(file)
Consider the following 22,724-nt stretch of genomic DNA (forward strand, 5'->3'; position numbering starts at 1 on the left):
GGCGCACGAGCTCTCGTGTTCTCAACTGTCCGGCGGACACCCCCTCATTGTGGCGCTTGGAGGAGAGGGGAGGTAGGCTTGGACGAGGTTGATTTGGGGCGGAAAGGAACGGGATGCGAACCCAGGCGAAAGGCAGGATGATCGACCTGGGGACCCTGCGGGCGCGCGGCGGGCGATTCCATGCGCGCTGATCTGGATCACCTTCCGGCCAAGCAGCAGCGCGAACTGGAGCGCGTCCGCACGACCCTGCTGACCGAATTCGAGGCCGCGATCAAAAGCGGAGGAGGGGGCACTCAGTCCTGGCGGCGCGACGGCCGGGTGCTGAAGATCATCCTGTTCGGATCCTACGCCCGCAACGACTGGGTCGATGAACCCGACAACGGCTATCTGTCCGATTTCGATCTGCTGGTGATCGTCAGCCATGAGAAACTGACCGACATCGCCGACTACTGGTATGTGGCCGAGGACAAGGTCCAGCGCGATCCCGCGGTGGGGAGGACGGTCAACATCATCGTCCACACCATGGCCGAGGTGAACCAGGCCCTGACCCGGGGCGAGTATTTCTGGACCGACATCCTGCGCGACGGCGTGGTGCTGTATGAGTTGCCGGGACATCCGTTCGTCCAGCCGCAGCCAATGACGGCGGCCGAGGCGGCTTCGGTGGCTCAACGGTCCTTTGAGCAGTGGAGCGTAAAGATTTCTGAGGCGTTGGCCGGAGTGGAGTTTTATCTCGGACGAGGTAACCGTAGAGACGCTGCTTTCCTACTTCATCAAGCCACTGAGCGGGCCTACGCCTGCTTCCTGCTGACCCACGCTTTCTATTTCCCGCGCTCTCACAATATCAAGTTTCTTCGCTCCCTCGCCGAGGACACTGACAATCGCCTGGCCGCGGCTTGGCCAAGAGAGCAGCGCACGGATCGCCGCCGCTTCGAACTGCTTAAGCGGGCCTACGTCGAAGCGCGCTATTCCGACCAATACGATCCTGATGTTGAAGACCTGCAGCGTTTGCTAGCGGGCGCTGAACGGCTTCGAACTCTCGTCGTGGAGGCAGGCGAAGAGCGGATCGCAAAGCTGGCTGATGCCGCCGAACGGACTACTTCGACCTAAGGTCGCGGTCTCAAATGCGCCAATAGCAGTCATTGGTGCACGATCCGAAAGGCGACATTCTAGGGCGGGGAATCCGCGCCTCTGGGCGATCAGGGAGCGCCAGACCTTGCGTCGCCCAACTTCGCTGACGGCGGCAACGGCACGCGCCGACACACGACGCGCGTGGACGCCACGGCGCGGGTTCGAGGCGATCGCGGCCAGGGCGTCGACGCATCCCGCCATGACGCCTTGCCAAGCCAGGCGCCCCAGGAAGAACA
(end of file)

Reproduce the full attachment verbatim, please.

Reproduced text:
Consider the following 22,724-nt stretch of genomic DNA (forward strand, 5'->3'; position numbering starts at 1 on the left):
GGCGCACGAGCTCTCGTGTTCTCAACTGTCCGGCGGACACCCCCTCATTGTGGCGCTTGGAGGAGAGGGGAGGTAGGCTTGGACGAGGTTGATTTGGGGCGGAAAGGAACGGGATGCGAACCCAGGCGAAAGGCAGGATGATCGACCTGGGGACCCTGCGGGCGCGCGGCGGGCGATTCCATGCGCGCTGATCTGGATCACCTTCCGGCCAAGCAGCAGCGCGAACTGGAGCGCGTCCGCACGACCCTGCTGACCGAATTCGAGGCCGCGATCAAAAGCGGAGGAGGGGGCACTCAGTCCTGGCGGCGCGACGGCCGGGTGCTGAAGATCATCCTGTTCGGATCCTACGCCCGCAACGACTGGGTCGATGAACCCGACAACGGCTATCTGTCCGATTTCGATCTGCTGGTGATCGTCAGCCATGAGAAACTGACCGACATCGCCGACTACTGGTATGTGGCCGAGGACAAGGTCCAGCGCGATCCCGCGGTGGGGAGGACGGTCAACATCATCGTCCACACCATGGCCGAGGTGAACCAGGCCCTGACCCGGGGCGAGTATTTCTGGACCGACATCCTGCGCGACGGCGTGGTGCTGTATGAGTTGCCGGGACATCCGTTCGTCCAGCCGCAGCCAATGACGGCGGCCGAGGCGGCTTCGGTGGCTCAACGGTCCTTTGAGCAGTGGAGCGTAAAGATTTCTGAGGCGTTGGCCGGAGTGGAGTTTTATCTCGGACGAGGTAACCGTAGAGACGCTGCTTTCCTACTTCATCAAGCCACTGAGCGGGCCTACGCCTGCTTCCTGCTGACCCACGCTTTCTATTTCCCGCGCTCTCACAATATCAAGTTTCTTCGCTCCCTCGCCGAGGACACTGACAATCGCCTGGCCGCGGCTTGGCCAAGAGAGCAGCGCACGGATCGCCGCCGCTTCGAACTGCTTAAGCGGGCCTACGTCGAAGCGCGCTATTCCGACCAATACGATCCTGATGTTGAAGACCTGCAGCGTTTGCTAGCGGGCGCTGAACGGCTTCGAACTCTCGTCGTGGAGGCAGGCGAAGAGCGGATCGCAAAGCTGGCTGATGCCGCCGAACGGACTACTTCGACCTAAGGTCGCGGTCTCAAATGCGCCAATAGCAGTCATTGGTGCACGATCCGAAAGGCGACATTCTAGGGCGGGGAATCCGCGCCTCTGGGCGATCAGGGAGCGCCAGACCTTGCGTCGCCCAACTTCGCTGACGGCGGCAACGGCACGCGCCGACACACGACGCGCGTGGACGCCACGGCGCGGGTTCGAGGCGATCGCGGCCAGGGCGTCGACGCATCCCGCCATGACGCCTTGCCAAGCCAGGCGCCCCAGGAAGAACA